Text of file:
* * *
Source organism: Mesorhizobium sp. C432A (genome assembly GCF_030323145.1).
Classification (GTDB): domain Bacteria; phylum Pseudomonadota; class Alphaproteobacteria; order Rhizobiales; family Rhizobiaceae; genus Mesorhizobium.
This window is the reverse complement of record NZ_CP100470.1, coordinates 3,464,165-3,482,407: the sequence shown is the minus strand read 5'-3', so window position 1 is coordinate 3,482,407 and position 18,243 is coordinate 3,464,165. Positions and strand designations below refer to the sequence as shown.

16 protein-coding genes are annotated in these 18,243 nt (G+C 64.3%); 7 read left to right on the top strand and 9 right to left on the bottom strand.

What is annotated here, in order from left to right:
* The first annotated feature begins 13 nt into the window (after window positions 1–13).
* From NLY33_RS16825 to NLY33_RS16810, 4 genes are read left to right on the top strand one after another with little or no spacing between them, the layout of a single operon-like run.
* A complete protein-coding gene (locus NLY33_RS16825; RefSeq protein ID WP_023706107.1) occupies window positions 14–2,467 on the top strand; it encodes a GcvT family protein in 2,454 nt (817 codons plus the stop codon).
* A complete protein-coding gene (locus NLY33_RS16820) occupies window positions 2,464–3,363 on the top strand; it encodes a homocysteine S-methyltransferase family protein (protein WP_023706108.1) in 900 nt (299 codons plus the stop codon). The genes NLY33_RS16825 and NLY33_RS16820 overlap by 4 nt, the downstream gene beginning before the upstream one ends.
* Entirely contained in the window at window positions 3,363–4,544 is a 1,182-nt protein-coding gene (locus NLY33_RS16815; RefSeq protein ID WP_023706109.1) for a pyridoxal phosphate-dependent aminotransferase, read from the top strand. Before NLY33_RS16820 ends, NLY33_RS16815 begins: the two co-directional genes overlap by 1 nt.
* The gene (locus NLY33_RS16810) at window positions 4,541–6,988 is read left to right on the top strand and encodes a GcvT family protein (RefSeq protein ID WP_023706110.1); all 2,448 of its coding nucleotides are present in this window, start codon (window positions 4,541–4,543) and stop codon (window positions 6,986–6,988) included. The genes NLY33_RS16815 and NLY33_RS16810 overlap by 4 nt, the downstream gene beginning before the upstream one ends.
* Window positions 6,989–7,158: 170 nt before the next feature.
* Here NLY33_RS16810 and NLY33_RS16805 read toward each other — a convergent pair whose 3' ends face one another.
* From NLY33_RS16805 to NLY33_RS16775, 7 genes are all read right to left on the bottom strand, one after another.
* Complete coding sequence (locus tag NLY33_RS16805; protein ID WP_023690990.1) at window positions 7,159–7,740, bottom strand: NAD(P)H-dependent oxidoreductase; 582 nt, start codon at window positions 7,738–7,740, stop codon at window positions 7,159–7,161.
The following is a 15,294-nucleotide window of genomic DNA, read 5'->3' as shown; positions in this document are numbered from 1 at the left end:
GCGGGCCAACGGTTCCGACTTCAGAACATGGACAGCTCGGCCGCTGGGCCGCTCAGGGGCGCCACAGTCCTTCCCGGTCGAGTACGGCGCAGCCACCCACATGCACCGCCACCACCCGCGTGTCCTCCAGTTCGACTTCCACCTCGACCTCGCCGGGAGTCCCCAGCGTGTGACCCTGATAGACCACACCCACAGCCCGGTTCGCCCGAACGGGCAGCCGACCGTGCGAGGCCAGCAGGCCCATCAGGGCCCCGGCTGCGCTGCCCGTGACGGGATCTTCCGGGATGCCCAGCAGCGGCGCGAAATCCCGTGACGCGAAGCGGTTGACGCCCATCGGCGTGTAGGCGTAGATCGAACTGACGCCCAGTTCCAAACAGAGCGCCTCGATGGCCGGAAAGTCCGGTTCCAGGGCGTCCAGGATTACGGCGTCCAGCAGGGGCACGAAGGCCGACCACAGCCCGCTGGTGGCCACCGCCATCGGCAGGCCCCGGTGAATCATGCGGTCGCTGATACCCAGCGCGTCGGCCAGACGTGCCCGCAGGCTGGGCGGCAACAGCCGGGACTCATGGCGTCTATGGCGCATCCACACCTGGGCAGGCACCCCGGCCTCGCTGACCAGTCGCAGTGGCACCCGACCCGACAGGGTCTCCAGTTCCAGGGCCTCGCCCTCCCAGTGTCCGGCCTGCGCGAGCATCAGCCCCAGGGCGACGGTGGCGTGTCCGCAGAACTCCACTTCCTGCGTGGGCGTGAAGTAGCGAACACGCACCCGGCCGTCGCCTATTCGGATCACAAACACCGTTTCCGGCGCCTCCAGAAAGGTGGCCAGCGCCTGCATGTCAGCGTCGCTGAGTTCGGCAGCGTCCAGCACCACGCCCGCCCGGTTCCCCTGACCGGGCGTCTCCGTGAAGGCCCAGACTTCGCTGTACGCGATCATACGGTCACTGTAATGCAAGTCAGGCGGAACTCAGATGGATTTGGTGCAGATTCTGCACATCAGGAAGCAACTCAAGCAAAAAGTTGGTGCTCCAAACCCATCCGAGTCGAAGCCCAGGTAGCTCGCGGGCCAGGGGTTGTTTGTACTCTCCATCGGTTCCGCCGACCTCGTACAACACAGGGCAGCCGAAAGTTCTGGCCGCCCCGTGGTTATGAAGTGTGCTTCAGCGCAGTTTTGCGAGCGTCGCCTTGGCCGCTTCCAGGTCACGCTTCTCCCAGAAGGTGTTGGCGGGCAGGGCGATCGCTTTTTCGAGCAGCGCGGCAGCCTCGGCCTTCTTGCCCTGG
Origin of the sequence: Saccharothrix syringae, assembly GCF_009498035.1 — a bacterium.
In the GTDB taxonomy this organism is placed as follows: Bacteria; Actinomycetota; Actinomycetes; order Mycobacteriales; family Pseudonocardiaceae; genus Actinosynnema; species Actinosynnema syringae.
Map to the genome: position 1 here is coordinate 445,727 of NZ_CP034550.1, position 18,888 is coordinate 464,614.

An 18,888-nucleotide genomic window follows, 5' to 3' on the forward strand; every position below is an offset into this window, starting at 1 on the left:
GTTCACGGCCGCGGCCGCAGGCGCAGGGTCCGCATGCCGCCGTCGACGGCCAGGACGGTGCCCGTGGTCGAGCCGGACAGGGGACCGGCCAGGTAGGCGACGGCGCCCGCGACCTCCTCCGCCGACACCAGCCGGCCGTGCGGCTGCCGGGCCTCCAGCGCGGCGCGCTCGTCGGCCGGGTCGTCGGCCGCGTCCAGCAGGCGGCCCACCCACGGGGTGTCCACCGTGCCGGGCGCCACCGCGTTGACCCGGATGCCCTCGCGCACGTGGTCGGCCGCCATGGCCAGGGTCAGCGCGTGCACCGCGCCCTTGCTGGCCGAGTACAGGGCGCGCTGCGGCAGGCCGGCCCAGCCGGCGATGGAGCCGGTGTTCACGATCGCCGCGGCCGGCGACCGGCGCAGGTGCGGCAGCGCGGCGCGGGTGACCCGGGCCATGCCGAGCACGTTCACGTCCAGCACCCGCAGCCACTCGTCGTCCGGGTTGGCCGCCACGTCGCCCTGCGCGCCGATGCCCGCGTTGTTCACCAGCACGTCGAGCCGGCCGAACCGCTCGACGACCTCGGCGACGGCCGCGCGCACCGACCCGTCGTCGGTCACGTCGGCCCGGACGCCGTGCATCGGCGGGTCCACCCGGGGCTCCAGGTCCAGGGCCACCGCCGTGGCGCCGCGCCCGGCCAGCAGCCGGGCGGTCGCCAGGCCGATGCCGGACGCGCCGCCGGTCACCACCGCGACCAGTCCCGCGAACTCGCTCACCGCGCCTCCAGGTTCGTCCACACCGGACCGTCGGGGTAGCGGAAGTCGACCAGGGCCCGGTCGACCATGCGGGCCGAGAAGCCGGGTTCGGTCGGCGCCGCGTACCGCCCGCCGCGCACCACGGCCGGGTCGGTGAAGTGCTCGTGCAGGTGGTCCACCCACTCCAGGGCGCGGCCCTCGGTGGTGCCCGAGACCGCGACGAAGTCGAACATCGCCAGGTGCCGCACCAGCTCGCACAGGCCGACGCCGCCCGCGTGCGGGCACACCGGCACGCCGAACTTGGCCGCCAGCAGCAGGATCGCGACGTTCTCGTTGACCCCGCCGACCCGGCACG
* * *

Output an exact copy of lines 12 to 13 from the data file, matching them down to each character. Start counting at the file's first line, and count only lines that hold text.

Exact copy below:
* Window positions 6,989–7,158: 170 nt before the next feature.
* Here NLY33_RS16810 and NLY33_RS16805 read toward each other — a convergent pair whose 3' ends face one another.